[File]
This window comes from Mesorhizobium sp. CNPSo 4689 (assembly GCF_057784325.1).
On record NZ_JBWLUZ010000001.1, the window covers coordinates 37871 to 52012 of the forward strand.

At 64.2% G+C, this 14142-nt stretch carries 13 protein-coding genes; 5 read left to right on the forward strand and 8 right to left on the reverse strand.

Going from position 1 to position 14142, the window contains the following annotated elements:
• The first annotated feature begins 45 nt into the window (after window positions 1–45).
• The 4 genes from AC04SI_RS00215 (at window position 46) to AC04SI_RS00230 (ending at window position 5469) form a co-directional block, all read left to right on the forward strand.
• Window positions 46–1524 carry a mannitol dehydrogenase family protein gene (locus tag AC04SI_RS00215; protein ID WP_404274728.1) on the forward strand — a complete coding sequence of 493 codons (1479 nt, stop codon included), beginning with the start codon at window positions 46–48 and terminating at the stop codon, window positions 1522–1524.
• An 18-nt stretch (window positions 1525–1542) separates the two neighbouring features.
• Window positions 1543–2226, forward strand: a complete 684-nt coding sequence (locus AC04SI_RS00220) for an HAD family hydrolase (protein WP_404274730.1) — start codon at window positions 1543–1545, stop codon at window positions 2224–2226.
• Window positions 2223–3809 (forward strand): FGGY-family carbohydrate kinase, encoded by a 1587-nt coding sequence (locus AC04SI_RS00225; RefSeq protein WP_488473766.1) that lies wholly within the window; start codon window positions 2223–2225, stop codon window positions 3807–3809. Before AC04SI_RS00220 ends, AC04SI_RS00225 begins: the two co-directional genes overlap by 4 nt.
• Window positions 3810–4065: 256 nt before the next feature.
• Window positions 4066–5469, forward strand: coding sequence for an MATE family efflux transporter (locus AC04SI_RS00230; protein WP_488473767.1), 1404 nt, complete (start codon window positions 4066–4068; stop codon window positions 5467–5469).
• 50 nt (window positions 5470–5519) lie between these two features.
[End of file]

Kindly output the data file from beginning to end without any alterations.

This window comes from Mesorhizobium sp. CNPSo 4689 (assembly GCF_057784325.1).
On record NZ_JBWLUZ010000001.1, the window covers coordinates 37871 to 52012 of the forward strand.

At 64.2% G+C, this 14142-nt stretch carries 13 protein-coding genes; 5 read left to right on the forward strand and 8 right to left on the reverse strand.

Going from position 1 to position 14142, the window contains the following annotated elements:
• The first annotated feature begins 45 nt into the window (after window positions 1–45).
• The 4 genes from AC04SI_RS00215 (at window position 46) to AC04SI_RS00230 (ending at window position 5469) form a co-directional block, all read left to right on the forward strand.
• Window positions 46–1524 carry a mannitol dehydrogenase family protein gene (locus tag AC04SI_RS00215; protein ID WP_404274728.1) on the forward strand — a complete coding sequence of 493 codons (1479 nt, stop codon included), beginning with the start codon at window positions 46–48 and terminating at the stop codon, window positions 1522–1524.
• An 18-nt stretch (window positions 1525–1542) separates the two neighbouring features.
• Window positions 1543–2226, forward strand: a complete 684-nt coding sequence (locus AC04SI_RS00220) for an HAD family hydrolase (protein WP_404274730.1) — start codon at window positions 1543–1545, stop codon at window positions 2224–2226.
• Window positions 2223–3809 (forward strand): FGGY-family carbohydrate kinase, encoded by a 1587-nt coding sequence (locus AC04SI_RS00225; RefSeq protein WP_488473766.1) that lies wholly within the window; start codon window positions 2223–2225, stop codon window positions 3807–3809. Before AC04SI_RS00220 ends, AC04SI_RS00225 begins: the two co-directional genes overlap by 4 nt.
• Window positions 3810–4065: 256 nt before the next feature.
• Window positions 4066–5469, forward strand: coding sequence for an MATE family efflux transporter (locus AC04SI_RS00230; protein WP_488473767.1), 1404 nt, complete (start codon window positions 4066–4068; stop codon window positions 5467–5469).
• 50 nt (window positions 5470–5519) lie between these two features.